1940: Selective Training and Service Act
Army strength: 269,023 people (0.20% of U.S. population)
The U.S. Army stained to gain greatly by the Selective Training and Service Act of 1940, which called for every man between 21 and 45 years old to register for the draft. Even though it was peacetime, the government believed that there would be a call for war soon. That same year, height standards for the Army dropped down to 5 feet (from 5 feet and 3 inches in 1923).
1941: “It's only a maneuver”
Army strength: 1.46 million people (1.10% of U.S. population)
To prep American forces for World War II, the U.S. Army in 1941 began staging the first-ever army-against-army U.S. war maneuvers in Louisiana and the Carolinas. Faux battles included the Second Battle of Camden, the Battle of the Pee Dee, and the Battle of Shreveport.
1942: Dogs Defense group founded
Army strength: 3.08 million people (2.28% of U.S. population)
The Dogs Defense group was formed in 1942 in order to train dogs for sentry duty. The Army saw that the working dogs were skilled, and signed into existence the first K9 corp.
1943: U.S. Army Fights the Japanese in Alaska
Army strength: 6.99 million people (5.12% of U.S. population)
In Attu, Alaska, two amphibious landings by the U.S. Army was put in place to attack the Japanese who had occupied the island without any resistance. The battle lasted for two weeks and the majority of fighting was hand-to-hand combat. It is the only battle on a U.S. territory that was fought under arctic conditions.
1944: Operation Neptune
Army strength: 7.99 million people (5.78% of U.S. population)
On June 6, 1944, D-Day—or Operation Neptune—was carried out. This battle allowed the allies to begin the liberation of France and push the Germans back.
1945: Dachau (mostly) liberated
Army strength: 8.27 million people (5.91% of U.S. population)
The 42nd and 45th division liberated more than 32,000 prisoners in Dachau concentration camp. However, many Nazis escaped and began a death march with 7,000 prisoners, murdering those unable to continue to march.
1946: The “mutiny” of American troops after WWII
Army strength: 1.44 million people (1.02% of U.S. population)
With Germany's surrender in May 1945 and Japan's surrender that September, World War II was officially over. U.S. troops were anxious to get home—but getting the troops back before Christmas was no small task. Thousands of restless soldiers from the time of Japan's surrender through January 1946 protested delays by marching and holding rallies at bases around the world, many times with signs that mocked commanders.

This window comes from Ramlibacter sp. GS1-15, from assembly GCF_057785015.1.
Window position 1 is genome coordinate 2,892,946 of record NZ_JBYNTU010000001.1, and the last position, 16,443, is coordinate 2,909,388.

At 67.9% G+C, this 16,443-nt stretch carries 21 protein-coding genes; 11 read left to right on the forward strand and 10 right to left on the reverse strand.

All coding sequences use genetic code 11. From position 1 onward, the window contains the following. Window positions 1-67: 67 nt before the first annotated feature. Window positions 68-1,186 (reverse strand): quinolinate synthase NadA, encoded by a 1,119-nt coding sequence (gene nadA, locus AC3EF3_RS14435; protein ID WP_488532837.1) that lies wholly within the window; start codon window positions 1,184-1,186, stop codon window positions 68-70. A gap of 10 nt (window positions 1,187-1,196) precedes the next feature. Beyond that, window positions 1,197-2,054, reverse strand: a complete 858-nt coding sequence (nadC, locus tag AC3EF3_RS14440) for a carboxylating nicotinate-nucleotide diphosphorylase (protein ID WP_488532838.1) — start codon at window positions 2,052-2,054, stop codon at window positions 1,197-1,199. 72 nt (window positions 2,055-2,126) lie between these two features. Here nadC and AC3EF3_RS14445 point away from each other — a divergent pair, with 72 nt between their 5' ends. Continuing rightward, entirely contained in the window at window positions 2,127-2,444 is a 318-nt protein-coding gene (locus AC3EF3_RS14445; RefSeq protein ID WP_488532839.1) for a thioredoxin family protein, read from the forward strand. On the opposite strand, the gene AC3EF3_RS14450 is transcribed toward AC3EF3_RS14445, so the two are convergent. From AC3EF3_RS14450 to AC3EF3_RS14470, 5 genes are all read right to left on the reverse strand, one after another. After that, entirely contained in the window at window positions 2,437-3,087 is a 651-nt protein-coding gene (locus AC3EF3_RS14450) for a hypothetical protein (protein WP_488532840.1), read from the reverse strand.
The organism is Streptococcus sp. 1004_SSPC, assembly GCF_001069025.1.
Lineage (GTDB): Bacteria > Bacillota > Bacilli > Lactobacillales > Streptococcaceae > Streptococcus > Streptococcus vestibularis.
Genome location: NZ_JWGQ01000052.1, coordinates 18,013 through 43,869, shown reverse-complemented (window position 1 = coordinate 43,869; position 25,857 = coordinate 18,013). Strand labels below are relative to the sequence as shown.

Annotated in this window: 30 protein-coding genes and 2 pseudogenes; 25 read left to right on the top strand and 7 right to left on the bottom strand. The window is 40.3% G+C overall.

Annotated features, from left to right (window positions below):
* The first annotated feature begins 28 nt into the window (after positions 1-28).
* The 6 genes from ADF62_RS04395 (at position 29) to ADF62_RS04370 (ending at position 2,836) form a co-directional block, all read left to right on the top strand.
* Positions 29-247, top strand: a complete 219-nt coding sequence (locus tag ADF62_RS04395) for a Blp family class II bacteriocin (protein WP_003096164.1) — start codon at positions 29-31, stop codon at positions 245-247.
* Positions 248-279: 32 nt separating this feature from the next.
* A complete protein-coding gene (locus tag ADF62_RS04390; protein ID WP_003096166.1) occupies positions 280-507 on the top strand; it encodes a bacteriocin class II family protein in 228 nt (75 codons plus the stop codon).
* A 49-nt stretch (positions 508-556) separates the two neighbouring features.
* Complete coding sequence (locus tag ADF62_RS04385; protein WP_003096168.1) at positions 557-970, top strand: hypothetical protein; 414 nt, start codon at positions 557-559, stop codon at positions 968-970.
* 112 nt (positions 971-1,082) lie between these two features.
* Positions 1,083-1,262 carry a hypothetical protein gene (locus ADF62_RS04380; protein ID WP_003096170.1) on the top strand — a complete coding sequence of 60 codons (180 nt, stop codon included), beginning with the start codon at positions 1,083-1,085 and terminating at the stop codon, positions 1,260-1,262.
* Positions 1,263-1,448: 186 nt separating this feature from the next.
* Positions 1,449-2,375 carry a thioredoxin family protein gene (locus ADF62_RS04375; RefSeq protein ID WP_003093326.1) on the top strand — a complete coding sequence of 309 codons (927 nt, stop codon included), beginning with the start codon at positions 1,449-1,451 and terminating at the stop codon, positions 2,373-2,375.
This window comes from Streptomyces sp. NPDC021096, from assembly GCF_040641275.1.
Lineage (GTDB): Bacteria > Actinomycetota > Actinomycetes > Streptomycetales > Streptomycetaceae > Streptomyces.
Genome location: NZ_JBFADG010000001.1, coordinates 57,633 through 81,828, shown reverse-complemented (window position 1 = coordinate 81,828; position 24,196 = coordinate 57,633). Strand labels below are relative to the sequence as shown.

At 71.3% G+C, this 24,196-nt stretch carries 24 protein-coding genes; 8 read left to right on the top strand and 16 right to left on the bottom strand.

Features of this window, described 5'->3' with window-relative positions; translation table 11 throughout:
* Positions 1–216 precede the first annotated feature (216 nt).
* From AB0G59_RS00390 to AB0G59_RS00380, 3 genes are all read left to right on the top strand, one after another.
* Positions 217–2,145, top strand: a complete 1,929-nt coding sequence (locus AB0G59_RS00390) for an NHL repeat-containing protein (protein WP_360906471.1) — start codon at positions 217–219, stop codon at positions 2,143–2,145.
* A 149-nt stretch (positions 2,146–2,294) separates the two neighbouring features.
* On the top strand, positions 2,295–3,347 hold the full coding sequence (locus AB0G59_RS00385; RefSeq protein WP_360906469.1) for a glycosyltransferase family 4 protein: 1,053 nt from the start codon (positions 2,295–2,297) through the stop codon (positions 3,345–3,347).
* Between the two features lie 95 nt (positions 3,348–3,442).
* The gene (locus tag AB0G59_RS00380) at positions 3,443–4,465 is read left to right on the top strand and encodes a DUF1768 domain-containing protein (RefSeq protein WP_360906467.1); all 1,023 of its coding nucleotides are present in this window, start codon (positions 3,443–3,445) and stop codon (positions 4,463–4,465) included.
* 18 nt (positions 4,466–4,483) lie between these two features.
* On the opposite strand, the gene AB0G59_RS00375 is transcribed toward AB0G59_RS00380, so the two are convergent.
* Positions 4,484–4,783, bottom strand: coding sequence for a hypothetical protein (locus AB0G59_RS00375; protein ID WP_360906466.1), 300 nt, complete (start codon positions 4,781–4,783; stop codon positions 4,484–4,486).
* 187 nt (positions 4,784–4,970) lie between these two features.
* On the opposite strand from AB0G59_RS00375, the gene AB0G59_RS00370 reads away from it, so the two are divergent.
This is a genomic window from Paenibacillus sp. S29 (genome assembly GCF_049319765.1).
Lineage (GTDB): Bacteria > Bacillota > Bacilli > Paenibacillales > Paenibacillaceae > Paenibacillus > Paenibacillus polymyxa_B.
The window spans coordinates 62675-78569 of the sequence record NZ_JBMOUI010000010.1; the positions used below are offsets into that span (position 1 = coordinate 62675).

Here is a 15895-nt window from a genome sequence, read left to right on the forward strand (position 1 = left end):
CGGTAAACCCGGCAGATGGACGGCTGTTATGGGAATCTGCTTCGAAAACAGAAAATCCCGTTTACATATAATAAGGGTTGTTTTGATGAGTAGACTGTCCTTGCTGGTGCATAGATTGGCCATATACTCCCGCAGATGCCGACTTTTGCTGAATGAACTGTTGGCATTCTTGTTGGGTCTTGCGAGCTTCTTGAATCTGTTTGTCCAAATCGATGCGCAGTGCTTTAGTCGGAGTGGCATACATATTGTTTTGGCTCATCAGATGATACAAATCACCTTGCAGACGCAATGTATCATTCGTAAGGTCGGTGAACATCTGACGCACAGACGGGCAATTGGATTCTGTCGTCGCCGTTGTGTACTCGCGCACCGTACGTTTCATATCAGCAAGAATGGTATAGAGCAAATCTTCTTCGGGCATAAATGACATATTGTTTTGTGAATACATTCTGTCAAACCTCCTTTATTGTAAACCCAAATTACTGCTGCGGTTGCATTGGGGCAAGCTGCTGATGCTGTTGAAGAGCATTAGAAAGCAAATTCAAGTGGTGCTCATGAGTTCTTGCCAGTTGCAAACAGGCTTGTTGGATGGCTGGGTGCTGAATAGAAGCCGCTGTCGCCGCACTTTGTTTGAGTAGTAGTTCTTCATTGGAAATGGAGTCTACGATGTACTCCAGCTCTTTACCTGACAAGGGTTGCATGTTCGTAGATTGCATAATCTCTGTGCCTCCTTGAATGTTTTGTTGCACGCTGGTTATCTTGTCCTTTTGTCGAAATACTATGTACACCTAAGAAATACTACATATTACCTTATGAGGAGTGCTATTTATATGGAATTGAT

1947: The World War II draft expires
Army strength: 685,458 people (0.48% of U.S. population)
Throughout World War II, the War Manpower Commission had to recruit upwards of 200,000 men per month in order to secure 9 million men in the U.S. Armed Forces before the close of 1943. The draft ran from 1940 until 1946, at which point the draft was suspended. The authorization for that draft expired in 1947 with no push by Congress for an extension.
1948: Truman desegregates the Military
Army strength: 554,030 people (0.38% of U.S. population)
President Harry Truman desegregated the U.S. Military despite extensive opposition to the legislation and threats of a filibuster from southern Senators. The military by 1946 had become the largest employer of minorities, and in 1946 Truman's appointed panel, President's Commission on Civil Rights, recommended further civil rights protections that included anti-poll tax laws and anti-lynching laws. Truman in 1948 used his executive powers to enact all of the committee's recommendations, appoint the first African American federal judge, and desegregate the Armed Forces, among many other milestones.
1949 Army withdraws from Korea
Army strength: 660,473 people (0.44% of U.S. population)
The U.S. Army withdrew troops from Korea, blaming limited military power. The government assured the public that if the Army is needed, more troops will go back.2018 All rights reserved.